Deee-Lite singer loses Sega lawsuit
Lady Miss Kier claimed Sega misappropriated her likeness in Space Channel 5, but court disagrees.
Deee-Lite's Lady Miss Kier, singer of the early 1990s club hit "Groove Is in the Heart," lost a 3-year-old court battle over the use of her likeness yesterday. The decision was a costly one for Kier--real name Kierin Kirby--as the singer/DJ has to pay more than $600,000 in legal fees to Sega of America, the game maker she sued.
Kirby, singer for the '90s retro-funk-dance group that disbanded in 1995, claimed that Sega's Space Channel 5 game based its character Ulala on Lady Miss Kier.
Kirby claimed that Sega approached her in 2000 and said it "was considering using one of several music videos or songs, including 'Groove Is in the Heart,' to promote Space Channel 5 (SC5) in England and Europe." Kirby said she declined the offer and refused to give Sega permission to use her songs, likeness, or anything else.
When Kirby saw how much the SC5 character looked like Lady Miss Kier and noticed that her name Ulala resembled what Kier sings after the chorus of "Groove Is in the Heart," she filed suit in Los Angeles in 2003.
But Sega was able to convince the court that not only had the company created SC5 long before 2000--it was released in Japan before 1999--but that Ulala's creators had never even heard of Deee-Lite or Lady Miss Kier prior to creating the character.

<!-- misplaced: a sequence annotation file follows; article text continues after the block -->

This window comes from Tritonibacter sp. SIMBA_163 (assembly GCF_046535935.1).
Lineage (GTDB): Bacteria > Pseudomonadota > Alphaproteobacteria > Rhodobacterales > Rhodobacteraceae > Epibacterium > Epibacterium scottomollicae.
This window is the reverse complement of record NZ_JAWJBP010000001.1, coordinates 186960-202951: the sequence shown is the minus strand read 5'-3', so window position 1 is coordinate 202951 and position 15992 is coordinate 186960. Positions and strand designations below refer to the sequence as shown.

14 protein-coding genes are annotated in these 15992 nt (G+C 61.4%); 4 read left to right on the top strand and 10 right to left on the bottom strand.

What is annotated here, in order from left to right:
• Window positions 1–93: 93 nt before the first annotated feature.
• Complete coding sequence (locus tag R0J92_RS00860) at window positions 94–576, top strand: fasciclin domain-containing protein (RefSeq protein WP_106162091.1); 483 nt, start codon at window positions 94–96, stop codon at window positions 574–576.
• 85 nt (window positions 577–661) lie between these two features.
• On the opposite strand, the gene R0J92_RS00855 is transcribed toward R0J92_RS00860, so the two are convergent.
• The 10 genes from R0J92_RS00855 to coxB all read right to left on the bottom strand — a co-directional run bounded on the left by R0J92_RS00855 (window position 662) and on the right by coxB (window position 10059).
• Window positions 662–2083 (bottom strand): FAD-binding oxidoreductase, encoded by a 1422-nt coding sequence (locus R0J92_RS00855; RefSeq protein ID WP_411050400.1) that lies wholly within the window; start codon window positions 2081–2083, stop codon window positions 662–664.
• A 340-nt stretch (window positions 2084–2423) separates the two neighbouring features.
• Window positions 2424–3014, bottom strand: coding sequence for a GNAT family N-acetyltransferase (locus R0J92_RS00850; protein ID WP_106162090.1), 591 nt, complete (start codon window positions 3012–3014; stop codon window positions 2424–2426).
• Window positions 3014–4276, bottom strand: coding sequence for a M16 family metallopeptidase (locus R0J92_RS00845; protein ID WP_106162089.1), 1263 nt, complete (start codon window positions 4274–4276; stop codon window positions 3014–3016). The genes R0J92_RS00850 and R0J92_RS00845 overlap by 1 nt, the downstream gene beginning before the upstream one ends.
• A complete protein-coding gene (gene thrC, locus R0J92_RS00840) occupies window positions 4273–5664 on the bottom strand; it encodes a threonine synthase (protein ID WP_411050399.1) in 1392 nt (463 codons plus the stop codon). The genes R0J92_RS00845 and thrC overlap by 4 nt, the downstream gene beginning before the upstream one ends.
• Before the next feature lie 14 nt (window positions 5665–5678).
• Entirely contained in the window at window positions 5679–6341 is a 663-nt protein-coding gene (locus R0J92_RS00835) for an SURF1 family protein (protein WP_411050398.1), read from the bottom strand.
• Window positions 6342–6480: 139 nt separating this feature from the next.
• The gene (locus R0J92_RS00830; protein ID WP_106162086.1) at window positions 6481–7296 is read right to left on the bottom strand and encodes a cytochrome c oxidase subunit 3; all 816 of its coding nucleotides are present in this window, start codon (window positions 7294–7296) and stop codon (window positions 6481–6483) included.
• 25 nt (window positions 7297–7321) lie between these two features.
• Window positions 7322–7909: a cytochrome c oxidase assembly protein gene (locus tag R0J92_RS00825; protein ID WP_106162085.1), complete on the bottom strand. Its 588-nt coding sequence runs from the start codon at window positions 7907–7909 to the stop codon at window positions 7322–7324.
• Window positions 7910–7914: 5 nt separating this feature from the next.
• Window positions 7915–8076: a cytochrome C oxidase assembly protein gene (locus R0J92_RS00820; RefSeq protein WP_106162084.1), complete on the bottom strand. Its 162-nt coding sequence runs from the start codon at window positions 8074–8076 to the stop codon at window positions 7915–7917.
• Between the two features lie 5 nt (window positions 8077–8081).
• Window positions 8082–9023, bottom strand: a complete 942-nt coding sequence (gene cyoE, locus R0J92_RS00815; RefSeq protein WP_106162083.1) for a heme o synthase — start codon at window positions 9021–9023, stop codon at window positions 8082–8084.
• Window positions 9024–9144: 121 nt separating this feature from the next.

Kirby appealed the case, but the California Court of Appeals upheld the decision. The court also found that Ulala "contained sufficient expressive content to constitute a 'transformative work' under the test articulated by the [California] Supreme Court," making Ulala "more than a mere likeness or literal depiction of Kier."
The worst part for Kirby is that California law stipulates that an unsuccessful plaintiff in such a case must pay the defendant's legal fees. Sega incurred attorney's fees of $763,000, which the trial court reduced to an award of approximately $608,000. The court also ruled that Kirby must pay the company's legal fees for the appeal. The case has been remanded to the trial court to determine the amount of additional fees Kirby must pay the company.
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